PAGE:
The Waldensians had a translation of the Bible in their native language hundreds of years before Luther’s translation or other translations of the Reformation. Luther himself used the Tepl translation of the Waldensian Bible in his translation of the New Testament.
Four Bibles produced under the Waldensian influence touched the history of Calvin: namely, a Greek, a Waldensian vernacular, a French, and an Italian.
The Waldensians and Reformers shared many of the same beliefs but the Waldensians could not bring themselves to change their ways or direction of their founder. This partial alliance with the Reformers only added to their troubles with the Catholic Church.
Post Reformation and Beyond
The Catholic Church continued its attempted purge of the Waldensians even as they expanded and gathered new alliances with other Protestants. In 1655 the Duke of Savoy of Italy, a defender of the pope, began a campaign in the Piedmont region that led to the persecutions and deaths of thousands of people. The campaign itself was so vicious that it drew condemnation across Protestant Europe. John Milton, the famous British poet, wrote the following poem about this campaign:
“Avenge, O Lord, thy slaughtered saints, whose bones
Lie scattered on the Alpine mountains cold;
Even them who kept thy truth so pure of old,
When all our fathers worshiped stocks and stones,
Forget not: in thy book record their groans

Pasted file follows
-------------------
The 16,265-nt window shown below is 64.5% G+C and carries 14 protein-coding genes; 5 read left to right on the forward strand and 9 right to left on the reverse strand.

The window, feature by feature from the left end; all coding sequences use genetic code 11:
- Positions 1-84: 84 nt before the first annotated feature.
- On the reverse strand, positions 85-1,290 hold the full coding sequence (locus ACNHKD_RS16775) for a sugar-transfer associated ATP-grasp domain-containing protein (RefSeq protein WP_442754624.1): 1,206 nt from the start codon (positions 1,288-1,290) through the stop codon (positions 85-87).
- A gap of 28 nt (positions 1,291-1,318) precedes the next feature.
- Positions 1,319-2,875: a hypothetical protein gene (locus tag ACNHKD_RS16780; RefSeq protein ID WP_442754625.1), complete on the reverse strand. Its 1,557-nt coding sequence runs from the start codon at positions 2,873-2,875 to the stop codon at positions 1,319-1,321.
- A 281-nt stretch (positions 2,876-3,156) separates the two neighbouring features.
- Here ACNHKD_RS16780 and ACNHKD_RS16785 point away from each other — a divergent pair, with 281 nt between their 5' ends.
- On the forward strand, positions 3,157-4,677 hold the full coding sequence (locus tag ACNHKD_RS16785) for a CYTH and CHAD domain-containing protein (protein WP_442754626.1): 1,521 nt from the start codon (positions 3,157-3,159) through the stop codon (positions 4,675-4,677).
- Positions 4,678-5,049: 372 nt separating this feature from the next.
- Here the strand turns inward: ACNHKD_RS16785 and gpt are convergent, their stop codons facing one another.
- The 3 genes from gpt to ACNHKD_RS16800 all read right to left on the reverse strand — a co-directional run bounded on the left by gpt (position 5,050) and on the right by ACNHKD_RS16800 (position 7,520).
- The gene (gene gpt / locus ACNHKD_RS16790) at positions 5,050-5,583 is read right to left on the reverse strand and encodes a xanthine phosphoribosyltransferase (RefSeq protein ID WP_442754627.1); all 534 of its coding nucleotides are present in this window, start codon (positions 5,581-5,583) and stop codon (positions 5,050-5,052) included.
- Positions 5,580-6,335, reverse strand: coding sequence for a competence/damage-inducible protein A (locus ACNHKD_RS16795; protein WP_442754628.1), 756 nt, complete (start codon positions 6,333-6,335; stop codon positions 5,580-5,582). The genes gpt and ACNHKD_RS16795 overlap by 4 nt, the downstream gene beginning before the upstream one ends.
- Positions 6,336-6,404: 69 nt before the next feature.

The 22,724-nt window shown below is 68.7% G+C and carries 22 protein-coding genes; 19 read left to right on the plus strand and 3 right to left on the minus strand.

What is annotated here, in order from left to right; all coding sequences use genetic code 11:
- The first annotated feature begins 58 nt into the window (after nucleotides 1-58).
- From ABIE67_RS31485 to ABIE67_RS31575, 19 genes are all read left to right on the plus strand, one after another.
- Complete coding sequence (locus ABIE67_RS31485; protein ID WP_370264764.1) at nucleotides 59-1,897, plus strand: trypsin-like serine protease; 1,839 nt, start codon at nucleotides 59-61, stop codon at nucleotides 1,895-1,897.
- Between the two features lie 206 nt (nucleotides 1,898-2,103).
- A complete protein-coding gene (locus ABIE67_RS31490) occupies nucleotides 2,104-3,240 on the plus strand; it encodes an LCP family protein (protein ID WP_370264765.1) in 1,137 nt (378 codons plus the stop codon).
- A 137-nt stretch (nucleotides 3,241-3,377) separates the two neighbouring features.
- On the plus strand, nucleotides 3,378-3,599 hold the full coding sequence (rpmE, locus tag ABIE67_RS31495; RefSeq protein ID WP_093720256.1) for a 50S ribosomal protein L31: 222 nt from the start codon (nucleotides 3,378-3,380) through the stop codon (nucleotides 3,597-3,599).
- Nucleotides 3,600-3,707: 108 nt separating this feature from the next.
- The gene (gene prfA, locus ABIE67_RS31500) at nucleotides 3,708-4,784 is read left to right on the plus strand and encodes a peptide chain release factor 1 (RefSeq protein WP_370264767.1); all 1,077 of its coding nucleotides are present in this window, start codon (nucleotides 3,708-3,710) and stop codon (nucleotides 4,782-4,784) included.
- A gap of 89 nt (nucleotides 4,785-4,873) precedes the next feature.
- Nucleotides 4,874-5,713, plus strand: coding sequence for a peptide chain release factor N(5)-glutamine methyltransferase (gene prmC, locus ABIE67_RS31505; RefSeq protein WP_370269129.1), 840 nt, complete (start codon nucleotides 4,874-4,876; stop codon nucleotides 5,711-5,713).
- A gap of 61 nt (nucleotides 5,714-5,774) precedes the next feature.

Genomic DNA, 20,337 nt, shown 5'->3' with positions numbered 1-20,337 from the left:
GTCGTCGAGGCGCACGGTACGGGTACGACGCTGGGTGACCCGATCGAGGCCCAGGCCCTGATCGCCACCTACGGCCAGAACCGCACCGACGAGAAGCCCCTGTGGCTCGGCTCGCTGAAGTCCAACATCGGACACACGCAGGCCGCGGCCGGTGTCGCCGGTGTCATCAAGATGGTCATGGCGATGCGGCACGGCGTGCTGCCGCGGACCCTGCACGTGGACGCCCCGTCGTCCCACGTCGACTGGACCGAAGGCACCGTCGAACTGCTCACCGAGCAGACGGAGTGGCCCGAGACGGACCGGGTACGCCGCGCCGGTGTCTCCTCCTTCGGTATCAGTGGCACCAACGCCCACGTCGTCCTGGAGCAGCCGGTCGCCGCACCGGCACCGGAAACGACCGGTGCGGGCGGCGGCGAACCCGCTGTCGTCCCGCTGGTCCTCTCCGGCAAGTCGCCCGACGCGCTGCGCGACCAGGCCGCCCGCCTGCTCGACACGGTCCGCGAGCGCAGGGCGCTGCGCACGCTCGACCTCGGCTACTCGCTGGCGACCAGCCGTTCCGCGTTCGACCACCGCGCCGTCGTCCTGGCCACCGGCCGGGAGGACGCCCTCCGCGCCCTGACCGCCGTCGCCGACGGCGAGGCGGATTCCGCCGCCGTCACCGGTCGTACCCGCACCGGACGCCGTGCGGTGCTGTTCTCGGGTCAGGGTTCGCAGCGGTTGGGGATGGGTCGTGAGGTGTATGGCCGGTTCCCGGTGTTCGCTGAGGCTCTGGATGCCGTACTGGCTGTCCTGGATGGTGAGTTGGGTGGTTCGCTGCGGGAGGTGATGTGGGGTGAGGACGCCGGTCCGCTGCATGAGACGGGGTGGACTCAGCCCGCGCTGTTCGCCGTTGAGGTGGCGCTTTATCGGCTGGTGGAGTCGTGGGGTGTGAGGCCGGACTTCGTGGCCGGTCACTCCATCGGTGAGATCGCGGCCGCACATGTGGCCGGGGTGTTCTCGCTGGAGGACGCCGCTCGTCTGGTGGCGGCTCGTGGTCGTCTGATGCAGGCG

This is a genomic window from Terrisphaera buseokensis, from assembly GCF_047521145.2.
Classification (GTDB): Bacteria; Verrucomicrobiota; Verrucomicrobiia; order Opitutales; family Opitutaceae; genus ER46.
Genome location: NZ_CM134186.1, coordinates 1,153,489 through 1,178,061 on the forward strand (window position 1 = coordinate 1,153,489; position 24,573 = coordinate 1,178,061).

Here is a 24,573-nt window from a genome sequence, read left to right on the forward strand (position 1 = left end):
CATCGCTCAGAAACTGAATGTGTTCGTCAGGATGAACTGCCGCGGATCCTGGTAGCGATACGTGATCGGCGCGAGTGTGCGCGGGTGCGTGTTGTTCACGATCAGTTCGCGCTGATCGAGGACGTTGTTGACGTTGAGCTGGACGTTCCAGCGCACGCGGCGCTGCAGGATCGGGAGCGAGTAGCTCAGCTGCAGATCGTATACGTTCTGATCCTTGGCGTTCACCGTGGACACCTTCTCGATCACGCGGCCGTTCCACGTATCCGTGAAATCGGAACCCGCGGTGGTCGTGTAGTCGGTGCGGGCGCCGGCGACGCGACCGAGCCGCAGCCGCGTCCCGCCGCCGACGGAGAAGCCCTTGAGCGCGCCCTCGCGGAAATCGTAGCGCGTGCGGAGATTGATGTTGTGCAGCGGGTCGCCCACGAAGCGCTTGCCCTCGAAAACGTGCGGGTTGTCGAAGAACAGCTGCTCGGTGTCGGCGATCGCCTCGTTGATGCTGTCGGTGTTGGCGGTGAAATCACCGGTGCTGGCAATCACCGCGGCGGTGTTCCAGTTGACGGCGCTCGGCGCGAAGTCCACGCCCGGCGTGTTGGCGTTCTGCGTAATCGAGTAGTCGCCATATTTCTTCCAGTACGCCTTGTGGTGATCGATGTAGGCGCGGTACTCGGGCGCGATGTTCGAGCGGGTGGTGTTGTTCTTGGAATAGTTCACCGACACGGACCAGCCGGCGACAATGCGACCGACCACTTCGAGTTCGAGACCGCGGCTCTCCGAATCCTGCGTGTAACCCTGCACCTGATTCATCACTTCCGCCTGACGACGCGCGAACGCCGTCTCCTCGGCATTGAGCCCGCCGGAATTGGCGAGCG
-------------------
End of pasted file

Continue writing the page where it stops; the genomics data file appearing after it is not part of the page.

Who were thy sheep, and in their ancient fold
Slain by the bloody Piedmontese, that rolled
Mother with infant down the rocks. Their moans
The vales redoubled to the hills, and they
To heaven. Their martyred blood and ashes sow
O’er all the Italian fields, where still doth sway
The triple Tyrant; that from these may grow
A hundredfold, who, having learnt thy way,
Early may fly the Babylonian woe.”
Even Oliver Cromwell wrote to the Duke to request he cease the campaign against the “people of the valley”. Two hundred years later, in the mid-1800s, the Duke of Savoy’s ancestor granted civil rights to the Waldensians of the Piedmont. It was during this time that most Protestant groups, large and small, began to see themselves as a part of the history of the Waldensians.
By the opening of the twentieth century, the Waldensian Church became known as the Waldensian Evangelical Church, and in 1975 they merged with the Italian Methodist Church.